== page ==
There is not a lot going on at the Moon. There is dust. There is rock. The basalt plains are the product of extensive volcanism.

We have recently discovered that there is water. There is a lot of water. Bound up in the moon. A person is trapped in volcanic glass. It can be hidden in craters at the poles that are permanent shadows, where the heat of the Sun can't make a difference.

It's not clear where this water might have come from. New research suggests that there has been a process on the Moon in the past called volcanoes.

The amount of water that fell back down to the surface from the volcanic outgassing of the ancient Moon has been questioned by planetary scientists. It seems that the answer is yes.

A team of researchers led by planetary scientist Andrew Wilcoski wrote that their model suggests that around 41 percent of the total H 2 O mass could have formed as ice in the polar regions.

The volcanically active period of the early Moon would have been accompanied by short-lived, collisional atmospheres that enabled the efficient sequestration of large quantities of water ice at the poles.

The Moon used to be a hot mess. The plains of volcanic rock that you see when you look at the full Moon are from a period of large-scale volcanic activity that may have begun as early as 4.2 billion years ago and lasted until about 1 billion years ago.

The most volcanic body in the Solar System is Jupiter's moon Io, which has over 400 known volcanoes.

Clouds of volcanic gases, mostly carbon monoxide and water vapor, would have been included in the eruptions. Transient atmospheres around the Moon could have dissipated into space. What if some of the water didn't evaporate in the solar wind, but settled like frost?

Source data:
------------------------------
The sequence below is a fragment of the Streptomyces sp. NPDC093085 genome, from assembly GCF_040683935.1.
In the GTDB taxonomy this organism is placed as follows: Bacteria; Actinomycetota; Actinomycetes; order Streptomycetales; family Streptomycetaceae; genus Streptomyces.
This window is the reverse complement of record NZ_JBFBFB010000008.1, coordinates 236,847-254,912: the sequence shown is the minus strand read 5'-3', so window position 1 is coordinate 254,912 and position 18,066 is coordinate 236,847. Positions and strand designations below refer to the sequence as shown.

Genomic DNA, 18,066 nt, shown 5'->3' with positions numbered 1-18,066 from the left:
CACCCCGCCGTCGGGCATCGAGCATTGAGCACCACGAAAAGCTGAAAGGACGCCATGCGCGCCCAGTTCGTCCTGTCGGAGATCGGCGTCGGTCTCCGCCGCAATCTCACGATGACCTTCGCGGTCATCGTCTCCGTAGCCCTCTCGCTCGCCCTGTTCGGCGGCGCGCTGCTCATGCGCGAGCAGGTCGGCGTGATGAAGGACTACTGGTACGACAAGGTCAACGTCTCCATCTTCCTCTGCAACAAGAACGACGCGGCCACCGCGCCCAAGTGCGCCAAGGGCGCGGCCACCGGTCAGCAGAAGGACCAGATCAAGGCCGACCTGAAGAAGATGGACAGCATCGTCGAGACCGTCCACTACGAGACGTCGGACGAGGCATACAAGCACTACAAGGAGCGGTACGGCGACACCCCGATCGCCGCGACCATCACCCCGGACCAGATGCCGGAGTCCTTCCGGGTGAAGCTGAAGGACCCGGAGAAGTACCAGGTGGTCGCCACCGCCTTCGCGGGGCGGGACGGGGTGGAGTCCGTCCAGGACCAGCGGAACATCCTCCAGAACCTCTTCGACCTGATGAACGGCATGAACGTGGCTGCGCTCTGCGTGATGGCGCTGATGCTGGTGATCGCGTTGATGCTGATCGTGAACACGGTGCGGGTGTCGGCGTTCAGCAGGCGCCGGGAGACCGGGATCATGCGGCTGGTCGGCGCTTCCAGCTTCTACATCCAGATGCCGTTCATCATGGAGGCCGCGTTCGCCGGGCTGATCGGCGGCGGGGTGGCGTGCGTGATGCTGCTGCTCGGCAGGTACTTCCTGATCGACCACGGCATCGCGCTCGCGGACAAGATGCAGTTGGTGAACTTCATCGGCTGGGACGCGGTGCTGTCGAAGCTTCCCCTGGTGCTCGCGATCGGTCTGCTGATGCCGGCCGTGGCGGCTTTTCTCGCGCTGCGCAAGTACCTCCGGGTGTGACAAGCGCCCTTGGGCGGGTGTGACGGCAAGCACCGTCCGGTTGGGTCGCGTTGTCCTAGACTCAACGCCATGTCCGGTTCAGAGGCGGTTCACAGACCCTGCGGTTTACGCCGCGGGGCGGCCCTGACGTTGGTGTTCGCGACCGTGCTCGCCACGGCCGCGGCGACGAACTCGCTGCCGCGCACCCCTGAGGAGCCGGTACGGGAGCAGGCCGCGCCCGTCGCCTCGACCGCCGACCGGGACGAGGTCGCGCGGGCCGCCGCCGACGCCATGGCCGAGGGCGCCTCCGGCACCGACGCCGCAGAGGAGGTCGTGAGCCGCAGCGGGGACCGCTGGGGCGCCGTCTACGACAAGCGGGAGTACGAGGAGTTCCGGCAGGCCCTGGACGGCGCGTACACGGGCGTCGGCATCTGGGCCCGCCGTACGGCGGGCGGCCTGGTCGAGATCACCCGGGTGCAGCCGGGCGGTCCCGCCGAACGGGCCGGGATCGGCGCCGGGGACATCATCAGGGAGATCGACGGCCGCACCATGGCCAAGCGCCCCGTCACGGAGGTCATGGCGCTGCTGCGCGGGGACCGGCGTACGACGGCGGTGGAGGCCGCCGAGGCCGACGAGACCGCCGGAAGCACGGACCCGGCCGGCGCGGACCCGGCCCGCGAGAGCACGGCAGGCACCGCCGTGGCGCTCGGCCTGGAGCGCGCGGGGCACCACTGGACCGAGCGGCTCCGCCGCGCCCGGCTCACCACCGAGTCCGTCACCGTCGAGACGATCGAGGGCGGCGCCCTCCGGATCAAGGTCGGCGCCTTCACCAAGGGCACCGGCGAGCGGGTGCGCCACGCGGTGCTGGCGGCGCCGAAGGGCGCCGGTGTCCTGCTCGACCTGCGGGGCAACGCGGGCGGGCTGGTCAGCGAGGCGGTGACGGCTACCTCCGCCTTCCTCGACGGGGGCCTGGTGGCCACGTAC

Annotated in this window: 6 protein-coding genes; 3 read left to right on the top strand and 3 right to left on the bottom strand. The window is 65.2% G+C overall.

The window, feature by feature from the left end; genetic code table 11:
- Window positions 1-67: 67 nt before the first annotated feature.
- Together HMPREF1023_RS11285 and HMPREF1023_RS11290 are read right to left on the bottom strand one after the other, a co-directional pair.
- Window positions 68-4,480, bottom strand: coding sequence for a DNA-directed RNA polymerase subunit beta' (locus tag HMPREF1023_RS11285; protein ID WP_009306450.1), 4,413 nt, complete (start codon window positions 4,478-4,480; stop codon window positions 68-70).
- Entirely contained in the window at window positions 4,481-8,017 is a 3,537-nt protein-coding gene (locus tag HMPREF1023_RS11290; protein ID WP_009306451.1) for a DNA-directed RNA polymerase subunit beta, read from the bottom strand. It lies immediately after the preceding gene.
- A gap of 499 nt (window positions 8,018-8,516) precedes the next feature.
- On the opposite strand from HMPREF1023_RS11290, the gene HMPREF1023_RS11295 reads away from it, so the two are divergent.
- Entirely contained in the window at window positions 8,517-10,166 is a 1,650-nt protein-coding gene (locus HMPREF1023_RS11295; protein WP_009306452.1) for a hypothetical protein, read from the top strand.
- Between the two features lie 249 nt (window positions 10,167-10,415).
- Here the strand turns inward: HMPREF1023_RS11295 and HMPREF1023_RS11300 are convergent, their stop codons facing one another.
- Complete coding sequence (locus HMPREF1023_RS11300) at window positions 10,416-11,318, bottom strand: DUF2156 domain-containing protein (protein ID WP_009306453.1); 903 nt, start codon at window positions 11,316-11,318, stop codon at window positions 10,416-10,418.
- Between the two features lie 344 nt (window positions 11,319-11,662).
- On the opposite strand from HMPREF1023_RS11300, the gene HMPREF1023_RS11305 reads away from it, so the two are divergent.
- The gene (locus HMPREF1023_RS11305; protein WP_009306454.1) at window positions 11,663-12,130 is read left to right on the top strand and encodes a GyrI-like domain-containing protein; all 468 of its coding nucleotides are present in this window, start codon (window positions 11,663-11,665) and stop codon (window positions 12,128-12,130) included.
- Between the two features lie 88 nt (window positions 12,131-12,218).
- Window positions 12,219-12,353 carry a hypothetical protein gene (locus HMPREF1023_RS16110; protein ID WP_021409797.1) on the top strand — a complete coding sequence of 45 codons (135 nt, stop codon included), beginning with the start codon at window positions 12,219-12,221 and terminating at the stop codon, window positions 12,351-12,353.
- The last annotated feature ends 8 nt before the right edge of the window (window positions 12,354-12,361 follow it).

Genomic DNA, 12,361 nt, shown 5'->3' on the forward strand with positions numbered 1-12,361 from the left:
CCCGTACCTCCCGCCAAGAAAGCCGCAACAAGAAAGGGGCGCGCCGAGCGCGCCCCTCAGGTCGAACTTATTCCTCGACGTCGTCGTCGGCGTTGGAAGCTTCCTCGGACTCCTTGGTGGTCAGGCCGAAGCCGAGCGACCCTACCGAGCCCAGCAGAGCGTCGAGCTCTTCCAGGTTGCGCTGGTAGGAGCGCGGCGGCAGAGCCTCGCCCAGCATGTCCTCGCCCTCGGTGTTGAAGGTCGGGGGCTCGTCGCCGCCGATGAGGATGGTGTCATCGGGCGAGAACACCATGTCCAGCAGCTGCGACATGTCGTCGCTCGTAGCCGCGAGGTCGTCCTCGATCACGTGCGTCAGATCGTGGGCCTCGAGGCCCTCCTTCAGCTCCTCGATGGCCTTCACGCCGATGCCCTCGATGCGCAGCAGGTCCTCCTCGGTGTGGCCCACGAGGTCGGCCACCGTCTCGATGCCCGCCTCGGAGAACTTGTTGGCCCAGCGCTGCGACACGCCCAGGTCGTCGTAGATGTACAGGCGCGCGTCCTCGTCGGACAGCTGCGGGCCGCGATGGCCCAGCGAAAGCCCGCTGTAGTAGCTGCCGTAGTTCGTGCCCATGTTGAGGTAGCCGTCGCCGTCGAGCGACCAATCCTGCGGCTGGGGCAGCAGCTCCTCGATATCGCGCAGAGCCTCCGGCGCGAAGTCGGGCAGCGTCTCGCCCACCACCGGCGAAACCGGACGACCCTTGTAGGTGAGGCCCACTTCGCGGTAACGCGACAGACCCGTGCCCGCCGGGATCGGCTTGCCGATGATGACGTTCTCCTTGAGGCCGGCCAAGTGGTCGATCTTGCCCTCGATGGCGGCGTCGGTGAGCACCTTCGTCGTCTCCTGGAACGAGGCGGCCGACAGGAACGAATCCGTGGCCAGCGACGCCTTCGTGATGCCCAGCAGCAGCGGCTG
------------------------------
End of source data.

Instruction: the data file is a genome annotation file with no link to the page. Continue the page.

They used an average massive eruption rate of around once every 22,000 years. They studied the rate at which volcanic gases escaped into space, compared to the rate at which they settled on the lunar surface.

Roughly 15 percent of the water settles on the lunar nightside and forms a frost over the course of 1,000 years. Over billions of years, enough ice could have remained to make up a significant portion of the ice that remains today.

It will not be easy to find. It may be buried under the lunar surface. Some water could have remained on the surface at lower latitudes long enough to interact with minerals found there, or captured in volcanic glass that is re-melted in meteorite impacts.

Evidence for past water has already been found on the Moon, so we can start looking for evidence for ancient volcanic Moon frosts. Science is rad.

The research was published in a journal.